• there were many suitable high quality apps not listed in the educational section of  the iTunes Store
  • the apps I trialled and found suitable for the Engage facet of e5 tended to be subject specific so I sampled from different learning areas and included them

To make this chart more accessible I’ve turned it into a pdf file, you can click here to download. Any comments or constructive feedback would be greatly appreciated. I’ll blog again when I get some feedback from the teachers at the high school.

FYI: on Growing Personal Learning Environments

Photo courtesy Balanced Crafts on Flickr

The latest issue of FYI recently arrived in the post.  Yay! FYI is the quarterly journal of SLAV (School Library Association of Victoria). This is the issue that focussed on Learning Communities and featured the article I wrote last year about Personal Learning Environments for students. We concentrated on Year 9’s last year as part of their Pathways and Careers program but the groups delegated to me were so large (75-90 students) it was difficult to assist everyone properly and caused some lag issues with the site and our internet system at school.

I’ll be focussing this year on helping the Learning Enhancement students set up their PLEs. I think teaching one class at a time will mean that I can give much better support. PLE’s are really a two-part job: 1) Get the site set up; 2) develop the learning environment. Nothing new there – its alway learn the tool then use the tool.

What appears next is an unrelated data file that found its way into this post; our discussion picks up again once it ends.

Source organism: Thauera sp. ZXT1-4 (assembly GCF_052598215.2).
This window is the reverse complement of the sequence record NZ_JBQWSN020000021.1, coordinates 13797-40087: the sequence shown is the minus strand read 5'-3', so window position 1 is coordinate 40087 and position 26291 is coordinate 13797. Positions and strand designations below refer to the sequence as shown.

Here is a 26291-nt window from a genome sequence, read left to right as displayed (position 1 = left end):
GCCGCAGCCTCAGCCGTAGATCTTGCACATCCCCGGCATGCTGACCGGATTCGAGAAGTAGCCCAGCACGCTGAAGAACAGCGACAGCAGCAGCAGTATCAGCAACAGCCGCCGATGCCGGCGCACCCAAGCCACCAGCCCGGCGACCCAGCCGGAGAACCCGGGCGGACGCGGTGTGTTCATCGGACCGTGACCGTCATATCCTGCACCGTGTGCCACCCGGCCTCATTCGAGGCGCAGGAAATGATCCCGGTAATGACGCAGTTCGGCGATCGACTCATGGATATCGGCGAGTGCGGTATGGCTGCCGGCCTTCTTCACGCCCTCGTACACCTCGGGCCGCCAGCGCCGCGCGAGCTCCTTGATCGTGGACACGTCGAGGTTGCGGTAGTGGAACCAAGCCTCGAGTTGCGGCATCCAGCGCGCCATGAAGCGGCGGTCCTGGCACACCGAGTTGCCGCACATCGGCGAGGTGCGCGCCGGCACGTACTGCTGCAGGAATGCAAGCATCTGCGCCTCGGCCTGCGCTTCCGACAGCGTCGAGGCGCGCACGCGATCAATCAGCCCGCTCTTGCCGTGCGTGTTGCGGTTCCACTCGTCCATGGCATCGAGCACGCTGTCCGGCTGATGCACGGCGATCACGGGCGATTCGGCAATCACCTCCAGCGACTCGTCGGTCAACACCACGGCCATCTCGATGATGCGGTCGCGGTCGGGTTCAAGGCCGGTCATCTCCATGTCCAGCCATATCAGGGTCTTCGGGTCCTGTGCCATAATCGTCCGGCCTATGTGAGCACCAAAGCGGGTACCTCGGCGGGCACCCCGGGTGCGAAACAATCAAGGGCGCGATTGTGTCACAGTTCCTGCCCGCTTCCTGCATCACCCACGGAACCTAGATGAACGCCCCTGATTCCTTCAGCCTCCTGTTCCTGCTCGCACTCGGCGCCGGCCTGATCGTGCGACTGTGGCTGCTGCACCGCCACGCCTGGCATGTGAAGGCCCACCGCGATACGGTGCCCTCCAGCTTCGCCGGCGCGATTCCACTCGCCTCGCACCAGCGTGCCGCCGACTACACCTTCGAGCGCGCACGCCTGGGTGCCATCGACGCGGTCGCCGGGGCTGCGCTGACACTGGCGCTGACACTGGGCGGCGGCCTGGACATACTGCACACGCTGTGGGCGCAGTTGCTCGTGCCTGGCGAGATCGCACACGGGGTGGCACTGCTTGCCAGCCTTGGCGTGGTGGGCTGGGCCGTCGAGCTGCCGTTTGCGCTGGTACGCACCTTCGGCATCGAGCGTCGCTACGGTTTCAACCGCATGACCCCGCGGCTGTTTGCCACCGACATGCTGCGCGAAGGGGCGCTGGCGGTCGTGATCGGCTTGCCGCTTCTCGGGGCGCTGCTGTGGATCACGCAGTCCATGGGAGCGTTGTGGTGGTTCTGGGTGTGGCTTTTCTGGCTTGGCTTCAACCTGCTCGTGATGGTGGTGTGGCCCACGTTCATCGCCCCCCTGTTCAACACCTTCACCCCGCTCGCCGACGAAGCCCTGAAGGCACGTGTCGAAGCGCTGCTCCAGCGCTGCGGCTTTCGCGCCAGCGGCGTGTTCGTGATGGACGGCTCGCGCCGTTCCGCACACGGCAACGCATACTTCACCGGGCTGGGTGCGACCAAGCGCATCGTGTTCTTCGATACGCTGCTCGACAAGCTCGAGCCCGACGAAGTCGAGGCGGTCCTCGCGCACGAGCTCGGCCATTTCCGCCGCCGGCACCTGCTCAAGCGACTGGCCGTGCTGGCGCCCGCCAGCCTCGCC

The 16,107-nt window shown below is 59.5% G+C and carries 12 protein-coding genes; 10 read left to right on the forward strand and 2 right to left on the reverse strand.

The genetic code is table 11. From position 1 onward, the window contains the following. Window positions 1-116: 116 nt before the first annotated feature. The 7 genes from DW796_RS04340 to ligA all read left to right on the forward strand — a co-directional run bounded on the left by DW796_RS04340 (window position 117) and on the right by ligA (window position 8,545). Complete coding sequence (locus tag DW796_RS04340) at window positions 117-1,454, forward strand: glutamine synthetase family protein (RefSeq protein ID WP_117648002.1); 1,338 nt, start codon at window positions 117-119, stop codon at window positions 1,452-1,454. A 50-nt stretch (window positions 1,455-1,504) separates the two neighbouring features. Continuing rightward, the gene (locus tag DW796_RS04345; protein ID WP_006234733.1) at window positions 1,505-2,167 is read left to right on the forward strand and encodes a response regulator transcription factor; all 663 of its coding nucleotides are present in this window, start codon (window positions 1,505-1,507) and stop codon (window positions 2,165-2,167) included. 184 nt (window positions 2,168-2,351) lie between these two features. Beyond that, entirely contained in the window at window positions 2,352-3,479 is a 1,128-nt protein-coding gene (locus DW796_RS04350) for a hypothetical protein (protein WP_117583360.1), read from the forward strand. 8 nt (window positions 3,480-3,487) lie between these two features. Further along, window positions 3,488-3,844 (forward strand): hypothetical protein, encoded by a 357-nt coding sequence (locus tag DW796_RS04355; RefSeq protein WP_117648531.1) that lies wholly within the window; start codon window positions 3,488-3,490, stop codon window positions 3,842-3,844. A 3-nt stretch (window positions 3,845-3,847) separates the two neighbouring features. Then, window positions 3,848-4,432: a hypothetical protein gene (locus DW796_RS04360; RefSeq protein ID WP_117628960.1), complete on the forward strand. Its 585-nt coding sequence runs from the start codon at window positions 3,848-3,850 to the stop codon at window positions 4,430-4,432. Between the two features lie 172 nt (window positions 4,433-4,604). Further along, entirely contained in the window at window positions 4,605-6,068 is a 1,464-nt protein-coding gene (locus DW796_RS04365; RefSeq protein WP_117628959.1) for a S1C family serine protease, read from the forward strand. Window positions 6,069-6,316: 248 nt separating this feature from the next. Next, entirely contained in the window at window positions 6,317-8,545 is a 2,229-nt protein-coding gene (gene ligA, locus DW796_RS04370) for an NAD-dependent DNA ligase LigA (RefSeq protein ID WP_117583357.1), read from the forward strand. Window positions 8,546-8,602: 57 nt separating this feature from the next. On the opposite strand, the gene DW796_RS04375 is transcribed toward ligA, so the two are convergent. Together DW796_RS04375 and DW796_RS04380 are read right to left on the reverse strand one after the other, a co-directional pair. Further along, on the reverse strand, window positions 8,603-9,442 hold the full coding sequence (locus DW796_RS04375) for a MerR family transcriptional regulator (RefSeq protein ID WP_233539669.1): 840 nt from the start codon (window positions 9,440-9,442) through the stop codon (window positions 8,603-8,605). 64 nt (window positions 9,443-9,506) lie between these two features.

Here’s the article below for those who can’t access the journal —

Growing Personal Learning Environments

At the end of 2010, I reached a cherished goal; the completion of my Masters degree in Teacher Librarianship. In 2011, I changed schools and what a change it was! After 10 years, I moved from a very small, independent primary school to a 1200+ government secondary college – all part of a plan to stretch my professional wings.

Sound scary?

It could have been but it wasn’t really. That’s because I didn’t do it alone; I had my ‘net’ with me. Or should I say my Personal Learning Network. The resources (human and literature-based) I’d been cultivating to support my learning helped me to swiftly engage with my new school community. As I found myself drawing on my PLN to help me in my new role, it set me to wondering about the students’ networks. How well do they use theirs? Are they even aware they have one? What can I do to help them make better use of their learning community and grow their learning networks? One day (via a blog I subscribe to) I came across a video of a Year 7 student in America demonstrating how her PLE works. After researching to learn more, I knew I’d found an avenue.